Video of Twin Panda Cubs at Toronto Zoo Is Cutest Thing on the Internet Today
Look at these baby pandas. Look at their tiny, clawed panda feet and their little panda stretches and their just-now-opening panda eyes. After eight weeks on panda watch, the Toronto Zoo reports that its twin giant panda cubs — which were born to mama Er Shun on Oct. 13 — are just now prying open their peepers. Because they "are very vulnerable at this size," the zoo is keeping them inside the "maternity area" of the Giant Panda House, safely out of the public eye, until February or March.
The twins are being twin-swapped in and out of Er Shun's care, the zoo reported on its Giant Panda Cubs blog, which means that "one baby is left with the mother and the keepers switch the twins every few hours so each one gets care and milk directly from mom." On Dec. 8, the zoo assured visitors that "the only time the cubs are not with mom is when she is eating bamboo," which is critical for her continued lactation.
The great panda debate — argument for extinction: Bamboo consumption may also be one of the problems with pandas as a species, one of the talking points in a debate surrounding the ecological viability of the giant panda. According to controversial wildlife expert and television presenter Chris Packham, "The panda is a species of bear that has gone herbivorous and eats a type of food that isn't all that nutritious, and that dies out sporadically," as he told the Guardian, citing the panda's small-and-shrinking Chinese habitat, their susceptibility to disease and the difficulty of breeding the bears in captivity as reasons why they should be allowed to go extinct. Exorbitant amounts of money are spent on keeping the panda alive, he says, "when we know that the best thing we could do would be to look after the world's biodiversity hotspots with greater care. ... So maybe if we took all the cash we spend on pandas and just bought rainforest with it, we might be doing a better job," he said in the Guardian interview.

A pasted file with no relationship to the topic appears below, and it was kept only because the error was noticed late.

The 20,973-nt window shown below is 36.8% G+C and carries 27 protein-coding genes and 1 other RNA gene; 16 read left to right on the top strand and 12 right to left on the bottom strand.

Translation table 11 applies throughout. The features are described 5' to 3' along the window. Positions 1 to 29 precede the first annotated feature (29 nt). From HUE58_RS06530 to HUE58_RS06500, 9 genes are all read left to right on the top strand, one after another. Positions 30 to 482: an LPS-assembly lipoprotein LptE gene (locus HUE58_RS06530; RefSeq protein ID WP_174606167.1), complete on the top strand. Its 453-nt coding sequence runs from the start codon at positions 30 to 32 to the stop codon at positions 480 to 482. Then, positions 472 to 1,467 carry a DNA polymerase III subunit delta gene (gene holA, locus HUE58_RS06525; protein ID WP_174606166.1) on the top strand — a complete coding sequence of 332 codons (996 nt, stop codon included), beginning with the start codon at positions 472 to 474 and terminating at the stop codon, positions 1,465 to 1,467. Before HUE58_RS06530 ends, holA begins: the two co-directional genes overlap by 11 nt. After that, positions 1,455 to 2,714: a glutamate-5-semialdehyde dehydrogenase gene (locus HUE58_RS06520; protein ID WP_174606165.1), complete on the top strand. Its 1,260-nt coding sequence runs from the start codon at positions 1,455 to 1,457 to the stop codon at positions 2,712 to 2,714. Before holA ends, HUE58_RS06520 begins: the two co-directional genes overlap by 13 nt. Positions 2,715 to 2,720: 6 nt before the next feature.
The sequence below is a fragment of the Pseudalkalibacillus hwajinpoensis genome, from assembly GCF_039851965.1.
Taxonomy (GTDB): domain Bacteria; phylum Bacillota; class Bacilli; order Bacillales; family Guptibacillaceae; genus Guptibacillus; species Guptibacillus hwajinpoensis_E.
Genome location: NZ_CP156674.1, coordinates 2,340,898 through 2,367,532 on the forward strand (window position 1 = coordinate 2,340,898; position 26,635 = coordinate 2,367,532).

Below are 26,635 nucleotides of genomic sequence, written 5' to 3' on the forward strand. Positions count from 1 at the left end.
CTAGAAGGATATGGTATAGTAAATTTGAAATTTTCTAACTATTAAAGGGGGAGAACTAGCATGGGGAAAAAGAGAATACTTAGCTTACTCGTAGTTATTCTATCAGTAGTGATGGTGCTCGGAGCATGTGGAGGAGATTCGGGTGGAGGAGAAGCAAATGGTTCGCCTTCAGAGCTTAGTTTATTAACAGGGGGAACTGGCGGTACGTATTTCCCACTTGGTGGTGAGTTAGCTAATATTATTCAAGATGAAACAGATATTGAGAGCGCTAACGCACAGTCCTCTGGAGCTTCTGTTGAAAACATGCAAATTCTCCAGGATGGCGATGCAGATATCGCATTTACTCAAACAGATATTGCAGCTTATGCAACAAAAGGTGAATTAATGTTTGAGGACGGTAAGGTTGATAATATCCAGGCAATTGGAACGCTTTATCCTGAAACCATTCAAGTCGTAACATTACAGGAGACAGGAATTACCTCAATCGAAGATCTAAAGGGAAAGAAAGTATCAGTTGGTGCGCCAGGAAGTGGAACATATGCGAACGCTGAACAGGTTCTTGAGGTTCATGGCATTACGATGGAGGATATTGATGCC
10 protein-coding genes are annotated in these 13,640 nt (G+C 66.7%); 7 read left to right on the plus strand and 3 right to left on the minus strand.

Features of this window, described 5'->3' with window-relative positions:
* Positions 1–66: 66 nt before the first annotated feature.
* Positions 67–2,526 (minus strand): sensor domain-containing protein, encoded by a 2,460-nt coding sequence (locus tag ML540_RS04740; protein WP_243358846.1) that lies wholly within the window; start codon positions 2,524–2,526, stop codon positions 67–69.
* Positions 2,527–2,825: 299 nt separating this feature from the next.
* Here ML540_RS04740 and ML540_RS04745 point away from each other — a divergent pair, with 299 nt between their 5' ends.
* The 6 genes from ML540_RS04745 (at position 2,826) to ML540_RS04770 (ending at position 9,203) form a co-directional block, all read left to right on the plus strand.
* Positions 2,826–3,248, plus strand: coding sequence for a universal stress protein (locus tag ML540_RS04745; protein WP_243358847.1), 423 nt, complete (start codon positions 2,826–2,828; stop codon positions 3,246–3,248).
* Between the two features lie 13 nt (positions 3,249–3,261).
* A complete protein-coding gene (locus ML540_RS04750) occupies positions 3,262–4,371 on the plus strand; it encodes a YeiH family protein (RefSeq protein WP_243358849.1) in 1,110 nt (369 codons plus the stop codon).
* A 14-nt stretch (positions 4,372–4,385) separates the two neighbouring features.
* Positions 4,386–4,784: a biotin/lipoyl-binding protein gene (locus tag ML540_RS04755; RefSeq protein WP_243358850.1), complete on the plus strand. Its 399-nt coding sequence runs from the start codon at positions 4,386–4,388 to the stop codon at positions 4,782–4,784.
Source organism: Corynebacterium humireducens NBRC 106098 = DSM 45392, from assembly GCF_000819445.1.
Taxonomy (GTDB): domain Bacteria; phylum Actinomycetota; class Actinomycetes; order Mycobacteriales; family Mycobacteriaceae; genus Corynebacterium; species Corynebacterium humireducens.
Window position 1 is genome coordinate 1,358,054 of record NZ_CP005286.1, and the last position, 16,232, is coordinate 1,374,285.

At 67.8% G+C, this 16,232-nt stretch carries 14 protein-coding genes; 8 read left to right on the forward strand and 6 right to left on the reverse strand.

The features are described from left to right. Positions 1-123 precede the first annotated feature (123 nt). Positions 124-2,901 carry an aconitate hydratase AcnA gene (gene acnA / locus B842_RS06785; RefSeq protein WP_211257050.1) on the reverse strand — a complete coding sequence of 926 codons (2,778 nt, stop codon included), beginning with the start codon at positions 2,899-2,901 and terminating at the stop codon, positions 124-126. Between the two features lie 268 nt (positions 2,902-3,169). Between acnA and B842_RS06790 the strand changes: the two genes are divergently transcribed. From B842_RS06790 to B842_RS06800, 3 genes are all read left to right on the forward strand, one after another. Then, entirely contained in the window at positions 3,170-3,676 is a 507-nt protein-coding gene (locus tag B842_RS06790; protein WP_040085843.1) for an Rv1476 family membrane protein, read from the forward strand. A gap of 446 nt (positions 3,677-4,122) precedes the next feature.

The argument for preservation: World Wildlife Fund scientist Mark Wright responded to Packham in the Guardian interview, saying that that the panda is one of many species "that live in a narrowly defined habitat" and that would survive if we preserved the habitat. "In terms of its biodiversity and the threats it faces ... the part of China where pandas live should be on the preservation list anyway," Wright said. Preserve the habitat, preserve its species, of which there approximately 1,600 members left in the world. He added that pandas "are an extraordinarily good vehicle for the messages we want to put out on habitat conservation" because people "can relate to them. And it does make a difference."
Because look at those baby pandas, tugging at the heartstrings of conservationists and zoo-goers alike. Their tiny panda feet and their little panda stretches and their generally accepted status as adorable-to-humans may be their best bet for survival.